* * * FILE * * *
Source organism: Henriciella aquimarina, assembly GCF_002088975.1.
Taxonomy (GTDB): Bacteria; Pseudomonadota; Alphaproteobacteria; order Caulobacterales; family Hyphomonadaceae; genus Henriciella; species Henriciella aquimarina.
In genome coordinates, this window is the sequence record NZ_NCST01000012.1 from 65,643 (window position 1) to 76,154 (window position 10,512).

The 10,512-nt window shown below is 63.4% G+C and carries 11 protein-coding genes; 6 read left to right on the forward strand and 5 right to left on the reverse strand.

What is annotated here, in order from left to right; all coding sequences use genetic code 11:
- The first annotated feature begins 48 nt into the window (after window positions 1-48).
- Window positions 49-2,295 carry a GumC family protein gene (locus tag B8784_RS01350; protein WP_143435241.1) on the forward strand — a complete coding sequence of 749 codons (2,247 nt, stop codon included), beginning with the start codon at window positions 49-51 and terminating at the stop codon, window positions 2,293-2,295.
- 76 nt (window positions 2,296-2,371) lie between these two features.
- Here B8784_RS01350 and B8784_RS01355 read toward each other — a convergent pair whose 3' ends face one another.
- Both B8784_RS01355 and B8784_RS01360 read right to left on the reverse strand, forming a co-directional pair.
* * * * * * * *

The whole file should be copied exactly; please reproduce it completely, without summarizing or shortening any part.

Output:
Source organism: Henriciella aquimarina, assembly GCF_002088975.1.
Taxonomy (GTDB): Bacteria; Pseudomonadota; Alphaproteobacteria; order Caulobacterales; family Hyphomonadaceae; genus Henriciella; species Henriciella aquimarina.
In genome coordinates, this window is the sequence record NZ_NCST01000012.1 from 65,643 (window position 1) to 76,154 (window position 10,512).

The 10,512-nt window shown below is 63.4% G+C and carries 11 protein-coding genes; 6 read left to right on the forward strand and 5 right to left on the reverse strand.

What is annotated here, in order from left to right; all coding sequences use genetic code 11:
- The first annotated feature begins 48 nt into the window (after window positions 1-48).
- Window positions 49-2,295 carry a GumC family protein gene (locus tag B8784_RS01350; protein WP_143435241.1) on the forward strand — a complete coding sequence of 749 codons (2,247 nt, stop codon included), beginning with the start codon at window positions 49-51 and terminating at the stop codon, window positions 2,293-2,295.
- 76 nt (window positions 2,296-2,371) lie between these two features.
- Here B8784_RS01350 and B8784_RS01355 read toward each other — a convergent pair whose 3' ends face one another.
- Both B8784_RS01355 and B8784_RS01360 read right to left on the reverse strand, forming a co-directional pair.